At first glance, the growing trend in transit oriented real estate development may appear to apply only to developers of multi-family, multi-use properties in urban core areas. However, the concept of designing real estate developments to both utilize and compliment existing and planned transit can be beneficial to hotel, fractional, timeshare, and resort developers as well.
Hotel developers have a clear role in transit oriented development. For example, the plan submitted by Union Station Alliance for the redevelopment of downtown Denver’s historic Union Station involves a 130 room hotel in the center of the new downtown transit hub.
Yet hotels are not the only means by which the hospitality industry can engage in transit oriented development. There is evidence that timeshare and fractional developments in urban cores, such as Palazzo Tornabuoni in Florence, Italy or the St. Regis Residence Club in New York can attract customers who want to experience an urban lifestyle in a luxurious residence. And just like hotels, shared ownership projects can beneft from the proximity to frequent and reliable public transit.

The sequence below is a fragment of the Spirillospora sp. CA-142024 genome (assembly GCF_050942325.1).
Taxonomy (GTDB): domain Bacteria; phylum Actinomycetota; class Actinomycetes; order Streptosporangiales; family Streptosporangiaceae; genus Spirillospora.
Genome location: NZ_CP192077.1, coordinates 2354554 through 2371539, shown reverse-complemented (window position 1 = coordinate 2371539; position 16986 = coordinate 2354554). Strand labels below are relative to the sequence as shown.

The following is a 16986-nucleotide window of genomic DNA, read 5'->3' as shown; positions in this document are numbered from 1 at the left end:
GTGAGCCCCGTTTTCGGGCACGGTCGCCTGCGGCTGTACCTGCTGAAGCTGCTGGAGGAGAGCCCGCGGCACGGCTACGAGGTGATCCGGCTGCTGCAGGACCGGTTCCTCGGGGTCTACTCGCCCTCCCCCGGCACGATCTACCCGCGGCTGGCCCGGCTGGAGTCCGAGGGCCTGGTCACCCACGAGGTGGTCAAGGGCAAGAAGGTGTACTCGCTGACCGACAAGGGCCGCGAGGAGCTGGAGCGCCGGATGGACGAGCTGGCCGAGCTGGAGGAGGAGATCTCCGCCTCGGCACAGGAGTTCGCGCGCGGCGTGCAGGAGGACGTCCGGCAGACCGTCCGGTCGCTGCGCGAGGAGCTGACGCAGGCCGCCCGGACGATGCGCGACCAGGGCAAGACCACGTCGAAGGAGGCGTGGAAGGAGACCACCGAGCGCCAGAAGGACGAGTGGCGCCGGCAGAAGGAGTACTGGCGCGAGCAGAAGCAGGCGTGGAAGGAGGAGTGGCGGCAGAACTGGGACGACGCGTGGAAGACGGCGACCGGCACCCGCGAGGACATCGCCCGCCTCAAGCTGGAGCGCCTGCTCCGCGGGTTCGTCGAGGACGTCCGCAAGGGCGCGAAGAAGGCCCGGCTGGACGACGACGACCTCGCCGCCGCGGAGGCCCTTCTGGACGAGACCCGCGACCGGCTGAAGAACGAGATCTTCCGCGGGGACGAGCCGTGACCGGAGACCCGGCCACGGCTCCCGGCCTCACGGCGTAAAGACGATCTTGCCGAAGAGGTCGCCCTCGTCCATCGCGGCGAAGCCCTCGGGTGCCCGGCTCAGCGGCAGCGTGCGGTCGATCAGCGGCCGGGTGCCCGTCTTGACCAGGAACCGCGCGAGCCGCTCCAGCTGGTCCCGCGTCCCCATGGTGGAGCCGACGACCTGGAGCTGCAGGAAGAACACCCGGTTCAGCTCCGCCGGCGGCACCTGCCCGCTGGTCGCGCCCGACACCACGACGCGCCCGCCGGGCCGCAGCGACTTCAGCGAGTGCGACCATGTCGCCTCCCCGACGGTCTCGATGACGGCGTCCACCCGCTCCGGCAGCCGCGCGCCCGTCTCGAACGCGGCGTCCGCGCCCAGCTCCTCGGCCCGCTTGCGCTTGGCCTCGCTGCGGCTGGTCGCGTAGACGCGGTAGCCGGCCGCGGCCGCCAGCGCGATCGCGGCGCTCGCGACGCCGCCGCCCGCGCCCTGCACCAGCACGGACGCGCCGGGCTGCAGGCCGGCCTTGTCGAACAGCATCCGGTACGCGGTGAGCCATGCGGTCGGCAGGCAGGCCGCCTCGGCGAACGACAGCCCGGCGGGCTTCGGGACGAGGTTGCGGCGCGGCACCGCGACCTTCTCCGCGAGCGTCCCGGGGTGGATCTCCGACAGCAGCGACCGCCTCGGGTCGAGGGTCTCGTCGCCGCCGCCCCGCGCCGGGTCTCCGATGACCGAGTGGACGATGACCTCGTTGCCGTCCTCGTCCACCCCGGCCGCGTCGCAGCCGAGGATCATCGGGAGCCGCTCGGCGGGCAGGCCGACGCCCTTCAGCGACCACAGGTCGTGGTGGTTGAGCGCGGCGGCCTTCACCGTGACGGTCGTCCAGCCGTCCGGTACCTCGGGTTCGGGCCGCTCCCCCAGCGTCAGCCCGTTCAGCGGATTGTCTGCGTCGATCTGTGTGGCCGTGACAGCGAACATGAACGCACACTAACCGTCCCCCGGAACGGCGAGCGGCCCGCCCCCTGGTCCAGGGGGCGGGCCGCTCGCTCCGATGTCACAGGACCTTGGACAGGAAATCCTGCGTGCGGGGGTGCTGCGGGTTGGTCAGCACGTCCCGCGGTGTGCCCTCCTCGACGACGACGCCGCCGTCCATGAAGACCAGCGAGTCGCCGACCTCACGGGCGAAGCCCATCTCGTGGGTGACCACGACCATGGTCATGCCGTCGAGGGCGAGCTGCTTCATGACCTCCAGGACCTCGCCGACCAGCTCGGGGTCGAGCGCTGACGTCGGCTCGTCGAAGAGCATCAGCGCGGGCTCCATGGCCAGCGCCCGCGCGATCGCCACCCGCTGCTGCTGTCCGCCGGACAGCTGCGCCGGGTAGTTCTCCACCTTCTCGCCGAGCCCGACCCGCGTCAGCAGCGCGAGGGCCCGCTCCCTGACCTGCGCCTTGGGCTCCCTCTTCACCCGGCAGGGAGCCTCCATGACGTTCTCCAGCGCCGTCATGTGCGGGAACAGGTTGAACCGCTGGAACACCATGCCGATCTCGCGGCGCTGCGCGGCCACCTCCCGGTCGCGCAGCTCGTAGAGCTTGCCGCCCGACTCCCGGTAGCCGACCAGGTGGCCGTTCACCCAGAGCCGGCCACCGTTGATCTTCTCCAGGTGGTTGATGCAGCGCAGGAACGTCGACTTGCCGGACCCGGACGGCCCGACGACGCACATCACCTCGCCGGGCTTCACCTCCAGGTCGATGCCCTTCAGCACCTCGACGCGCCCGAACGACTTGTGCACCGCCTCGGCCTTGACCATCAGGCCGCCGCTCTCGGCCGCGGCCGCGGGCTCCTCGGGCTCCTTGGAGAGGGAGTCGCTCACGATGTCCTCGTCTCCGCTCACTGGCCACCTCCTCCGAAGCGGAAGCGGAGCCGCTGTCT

Developers of resort properties, including timeshare, hotel, whole ownership, or any combination can make their properties even more desirable by considering future transit in their siting and design. Rail transportation from airports is expanding in cities across the United States. In Colorado, rail links from Denver International Airport to major ski destinations are already in the planning stage, while the 190-mile LA to Las Vegas bullet train proposal recently won an important approval from the federal Surface Transportation Board. Looking further out, the Sun Rail commuter line could be the first step to a rail network between Florida’s cities and its world class beaches. Click here for a map of what a high speed rail network could look like within the next 20 years.
Developers of resort properties who plan new and renovated properties near transit stops in resort towns—whether in the mountains or at the beach—will have a competitive edge as more consumers make vacation plans involving automobile-free travel.